Bharadvajasana I (Bharadvaja’s Twist)

In Bharadvajasana, you’ll focus on opening the front of your shoulders and moving the upper back in toward your sternum. These actions will help your upper body support you in Sirsasana.

Sit on a folded blanket in Dandasana (Staff Pose). Bend your knees and take your feet beside your left hip with your left foot on top of the arch of the right foot. Keep your knees facing forward and your thighs together. Drop the left buttock and hip downward as you lift your chest.

Place your right hand behind you and your left hand to the outside of your right knee. On an inhalation, lift your chest; on an exhalation, turn to the right. If you find that you’re leaning back onto the right hand, elevate your right hand on a block.

Move your shoulder blades toward the front of your torso and broaden the top of your chest. Walk your right hand further back and around, closer to the left buttock. Now roll your outer right shoulder further back. Move the left back ribs forward, and on an exhalation, turn your chest from left to right turning your head to follow.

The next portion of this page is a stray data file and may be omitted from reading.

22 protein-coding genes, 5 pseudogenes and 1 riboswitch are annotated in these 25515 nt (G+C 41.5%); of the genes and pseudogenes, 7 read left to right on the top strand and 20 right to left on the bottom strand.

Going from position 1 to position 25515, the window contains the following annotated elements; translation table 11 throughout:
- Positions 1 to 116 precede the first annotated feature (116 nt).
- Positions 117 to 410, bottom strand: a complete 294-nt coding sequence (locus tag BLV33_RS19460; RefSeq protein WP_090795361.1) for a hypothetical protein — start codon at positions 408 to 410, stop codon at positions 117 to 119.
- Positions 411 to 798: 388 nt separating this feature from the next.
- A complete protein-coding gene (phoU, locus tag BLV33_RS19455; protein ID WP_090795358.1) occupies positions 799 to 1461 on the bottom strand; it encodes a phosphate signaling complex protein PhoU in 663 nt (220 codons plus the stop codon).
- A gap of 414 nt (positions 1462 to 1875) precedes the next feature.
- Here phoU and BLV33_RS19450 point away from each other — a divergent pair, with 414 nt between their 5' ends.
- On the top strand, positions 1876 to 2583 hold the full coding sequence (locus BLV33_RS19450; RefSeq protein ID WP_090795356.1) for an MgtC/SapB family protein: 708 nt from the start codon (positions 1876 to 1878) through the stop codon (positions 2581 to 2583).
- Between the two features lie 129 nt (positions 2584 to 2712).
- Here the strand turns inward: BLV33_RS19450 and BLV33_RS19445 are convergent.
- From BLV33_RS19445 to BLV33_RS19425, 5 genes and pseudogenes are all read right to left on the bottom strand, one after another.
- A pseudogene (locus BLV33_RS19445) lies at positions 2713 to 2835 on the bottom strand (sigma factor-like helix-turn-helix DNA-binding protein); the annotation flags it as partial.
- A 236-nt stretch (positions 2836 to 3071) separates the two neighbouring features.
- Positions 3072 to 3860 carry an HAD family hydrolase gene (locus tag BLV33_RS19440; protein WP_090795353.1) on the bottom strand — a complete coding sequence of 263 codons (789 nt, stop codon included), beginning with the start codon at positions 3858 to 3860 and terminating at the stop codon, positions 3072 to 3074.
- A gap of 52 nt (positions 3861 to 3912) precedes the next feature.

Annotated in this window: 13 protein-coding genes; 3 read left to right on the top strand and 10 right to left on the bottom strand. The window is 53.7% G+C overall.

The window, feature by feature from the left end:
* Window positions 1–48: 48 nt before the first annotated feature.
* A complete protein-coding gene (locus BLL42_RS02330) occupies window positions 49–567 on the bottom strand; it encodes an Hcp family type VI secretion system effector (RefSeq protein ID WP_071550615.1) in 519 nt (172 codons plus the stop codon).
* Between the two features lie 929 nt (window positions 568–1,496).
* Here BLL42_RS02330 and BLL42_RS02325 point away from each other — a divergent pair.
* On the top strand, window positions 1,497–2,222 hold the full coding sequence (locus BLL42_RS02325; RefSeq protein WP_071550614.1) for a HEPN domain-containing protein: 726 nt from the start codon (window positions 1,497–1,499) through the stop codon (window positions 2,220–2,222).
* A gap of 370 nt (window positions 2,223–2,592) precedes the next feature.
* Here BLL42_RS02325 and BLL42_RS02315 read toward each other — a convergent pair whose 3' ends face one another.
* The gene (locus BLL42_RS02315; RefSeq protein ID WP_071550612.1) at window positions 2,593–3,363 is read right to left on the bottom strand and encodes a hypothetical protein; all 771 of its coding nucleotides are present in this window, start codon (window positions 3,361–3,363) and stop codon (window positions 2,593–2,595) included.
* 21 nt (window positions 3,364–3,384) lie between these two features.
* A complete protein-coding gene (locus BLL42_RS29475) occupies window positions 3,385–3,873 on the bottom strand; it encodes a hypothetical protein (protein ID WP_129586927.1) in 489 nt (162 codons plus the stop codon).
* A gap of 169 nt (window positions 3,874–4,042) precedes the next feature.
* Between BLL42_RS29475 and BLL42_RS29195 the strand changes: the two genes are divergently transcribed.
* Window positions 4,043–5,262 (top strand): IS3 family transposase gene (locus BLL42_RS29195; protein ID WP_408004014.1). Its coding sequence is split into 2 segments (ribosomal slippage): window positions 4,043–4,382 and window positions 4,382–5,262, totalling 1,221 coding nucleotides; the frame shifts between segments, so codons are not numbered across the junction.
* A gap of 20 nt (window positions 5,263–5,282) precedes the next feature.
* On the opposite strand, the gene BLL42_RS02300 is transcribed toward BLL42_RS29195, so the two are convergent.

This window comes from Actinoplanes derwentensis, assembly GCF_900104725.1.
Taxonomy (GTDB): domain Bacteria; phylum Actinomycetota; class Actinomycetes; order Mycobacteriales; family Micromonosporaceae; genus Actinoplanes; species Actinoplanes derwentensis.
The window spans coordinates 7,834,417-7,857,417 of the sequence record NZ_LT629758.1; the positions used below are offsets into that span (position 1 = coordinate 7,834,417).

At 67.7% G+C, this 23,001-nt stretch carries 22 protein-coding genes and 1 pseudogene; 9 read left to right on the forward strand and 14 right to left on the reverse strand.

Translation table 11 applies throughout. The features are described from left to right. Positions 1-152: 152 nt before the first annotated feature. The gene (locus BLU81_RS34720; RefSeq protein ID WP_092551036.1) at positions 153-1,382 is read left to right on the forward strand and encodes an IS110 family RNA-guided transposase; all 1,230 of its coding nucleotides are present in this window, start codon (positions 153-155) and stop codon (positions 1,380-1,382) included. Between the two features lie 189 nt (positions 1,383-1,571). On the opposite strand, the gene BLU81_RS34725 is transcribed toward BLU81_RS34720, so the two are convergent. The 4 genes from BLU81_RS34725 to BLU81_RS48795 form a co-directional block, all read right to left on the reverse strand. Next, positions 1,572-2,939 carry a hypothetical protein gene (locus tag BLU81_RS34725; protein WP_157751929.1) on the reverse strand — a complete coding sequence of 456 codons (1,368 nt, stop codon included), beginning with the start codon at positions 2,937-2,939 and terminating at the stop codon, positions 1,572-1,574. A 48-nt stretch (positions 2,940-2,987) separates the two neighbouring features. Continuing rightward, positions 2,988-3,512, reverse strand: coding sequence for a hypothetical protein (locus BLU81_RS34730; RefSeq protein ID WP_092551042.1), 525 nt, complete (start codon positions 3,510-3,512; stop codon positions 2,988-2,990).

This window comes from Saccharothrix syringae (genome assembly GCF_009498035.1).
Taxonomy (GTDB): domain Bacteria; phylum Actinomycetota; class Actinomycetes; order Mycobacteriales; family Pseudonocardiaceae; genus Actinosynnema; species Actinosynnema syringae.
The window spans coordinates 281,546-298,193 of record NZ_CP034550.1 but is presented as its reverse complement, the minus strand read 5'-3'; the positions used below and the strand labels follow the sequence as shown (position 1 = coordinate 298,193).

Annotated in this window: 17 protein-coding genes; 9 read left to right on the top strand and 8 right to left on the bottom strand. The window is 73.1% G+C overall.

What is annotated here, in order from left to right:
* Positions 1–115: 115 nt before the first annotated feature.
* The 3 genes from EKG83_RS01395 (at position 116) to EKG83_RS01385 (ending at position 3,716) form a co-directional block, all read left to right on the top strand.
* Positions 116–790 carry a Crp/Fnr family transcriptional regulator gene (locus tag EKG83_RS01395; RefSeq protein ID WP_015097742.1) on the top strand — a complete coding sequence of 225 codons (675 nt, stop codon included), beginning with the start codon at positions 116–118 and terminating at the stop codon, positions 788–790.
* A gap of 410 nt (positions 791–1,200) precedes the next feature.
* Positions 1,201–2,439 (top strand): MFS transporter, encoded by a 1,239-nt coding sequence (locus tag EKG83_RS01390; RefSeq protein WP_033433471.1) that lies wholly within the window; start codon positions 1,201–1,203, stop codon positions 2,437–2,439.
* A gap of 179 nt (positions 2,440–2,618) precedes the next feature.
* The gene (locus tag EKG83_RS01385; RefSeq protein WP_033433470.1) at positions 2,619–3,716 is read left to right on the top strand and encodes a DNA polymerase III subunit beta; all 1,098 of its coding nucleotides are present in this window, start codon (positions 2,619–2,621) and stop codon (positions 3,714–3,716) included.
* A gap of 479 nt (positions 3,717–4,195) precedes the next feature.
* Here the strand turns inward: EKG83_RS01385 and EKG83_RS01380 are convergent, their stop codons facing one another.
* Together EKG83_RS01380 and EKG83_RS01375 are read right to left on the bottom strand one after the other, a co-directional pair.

As your right shoulder moves back, move your right shoulder blade and the thoracic spine (the area between your shoulder blades) inward toward your chest to raise the sternum higher. Initiate the twist from movement in your upper back, an action that will keep your thoracic spine and back ribs from collapsing in Sirsasana.

Breathe smoothly letting go of unnecessary strain in the throat and trapezius muscles. Hold for up to a minute, then release back to center, and take the second side. The rajas that comes from the strong actions and movement in the upper body balanced with the steadiness in your hips and legs brings a dynamic and centered, sattv-ic quality to this twist.